The not-new station wagon pulled out of the Post Office parking lot and cruised slowly down the street, driven by what appeared to be your regular old Montanan. In the back windows on both sides were obviously handmade signs, black magic marker on brown cardboard, with the words sloping unintentionally toward the bottom corner: “Buy the Dams, Vote FOR I-145.”
Maybe there’s a better example of what this battle is all about, but I haven’t seen one yet. Here’s a citizen’s initiative campaign that is not only grassroots, it’s from the very soil itself. While the mega-utilities PPL and Avista pour millions into court challenges and TV ads to kill the initiative, Montanans make their own signs by hand and stick them up in their cars to speak directly to their fellow Montanans. No shuck, no jive—just a simple message that resonates across the political and economic spectrum. “Buy the Dams, Vote FOR I-145.”
Two nights later, during a radio debate on the issue, the representative of the opponents, misleadingly named “Taxpayers against I-145” (since they are more than 99 percent funded by the utilities) sounds tired and worn out as she tries to make credible arguments against acquiring the hydroelectric facilities that Montanans bought and paid for with their electric rates over the last century. Her logic is as feeble and tired as her voice: “It’s too risky.” “It’s too complex.” “It just isn’t done.”
In the course of the debate, callers came online with their questions and statements. Perhaps surprising the big money boys, their million-dollar ad campaigns don’t seem to be making converts against the measure. Out of all the callers, only one flat out opposed the initiative and even he said electricity deregulation has been a dismal failure. All the other Montanans supported the initiative and saw it, correctly, as a way to once again benefit from the energy resources we paid to build.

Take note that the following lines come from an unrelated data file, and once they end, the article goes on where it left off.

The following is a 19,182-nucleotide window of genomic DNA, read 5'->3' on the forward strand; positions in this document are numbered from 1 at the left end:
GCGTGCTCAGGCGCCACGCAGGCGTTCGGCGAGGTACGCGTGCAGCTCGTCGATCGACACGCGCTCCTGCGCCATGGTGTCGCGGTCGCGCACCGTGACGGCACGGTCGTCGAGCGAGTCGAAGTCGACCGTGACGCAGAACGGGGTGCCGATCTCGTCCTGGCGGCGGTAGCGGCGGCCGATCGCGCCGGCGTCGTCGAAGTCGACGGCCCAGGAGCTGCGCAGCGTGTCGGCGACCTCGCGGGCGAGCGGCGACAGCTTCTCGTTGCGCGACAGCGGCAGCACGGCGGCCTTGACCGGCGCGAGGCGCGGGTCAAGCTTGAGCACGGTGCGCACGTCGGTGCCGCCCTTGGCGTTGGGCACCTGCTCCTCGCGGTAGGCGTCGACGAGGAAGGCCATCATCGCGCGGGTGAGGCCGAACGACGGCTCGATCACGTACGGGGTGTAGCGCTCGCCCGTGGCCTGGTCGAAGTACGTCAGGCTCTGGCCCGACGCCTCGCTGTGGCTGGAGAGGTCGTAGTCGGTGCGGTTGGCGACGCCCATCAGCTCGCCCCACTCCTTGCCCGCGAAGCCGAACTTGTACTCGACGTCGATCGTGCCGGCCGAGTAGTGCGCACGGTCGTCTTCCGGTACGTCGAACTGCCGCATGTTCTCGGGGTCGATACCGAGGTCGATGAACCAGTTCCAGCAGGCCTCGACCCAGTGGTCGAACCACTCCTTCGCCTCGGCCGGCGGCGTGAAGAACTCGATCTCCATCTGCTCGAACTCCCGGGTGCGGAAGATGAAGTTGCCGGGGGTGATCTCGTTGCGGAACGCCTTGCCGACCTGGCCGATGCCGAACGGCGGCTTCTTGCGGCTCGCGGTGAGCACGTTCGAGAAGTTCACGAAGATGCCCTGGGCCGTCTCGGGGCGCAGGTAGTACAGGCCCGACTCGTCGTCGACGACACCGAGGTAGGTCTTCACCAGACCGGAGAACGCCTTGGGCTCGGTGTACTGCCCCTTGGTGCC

But the final caller really hit the nail on the head. Addressing their arguments directly, the caller said opponents were insulting Montanans by making it seem like we were somehow too dumb to run our own dams. As he succinctly pointed out, it was Montanans who built the dams, it is Montanans who have maintained them since they were built, and it is Montanans who continue to operate them, keeping the turbines spinning and producing some of the lowest-cost electricity in the nation.
The only thing that has changed, and the base reason for the “Buy the Dams” initiative, is that Montanans are now paying significantly above the cost of production for our electricity. We know we’re getting ripped off by the corporations that bought the dams after the now-disgraced Montana Power Company sold out its namesake state for a lot more than 30 pieces of silver. We also know that the water rights and associated recreational lands got sold with the dams and we’re not looking forward to “No Trespassing” signs when we try to fish or hike along our rivers and reservoirs.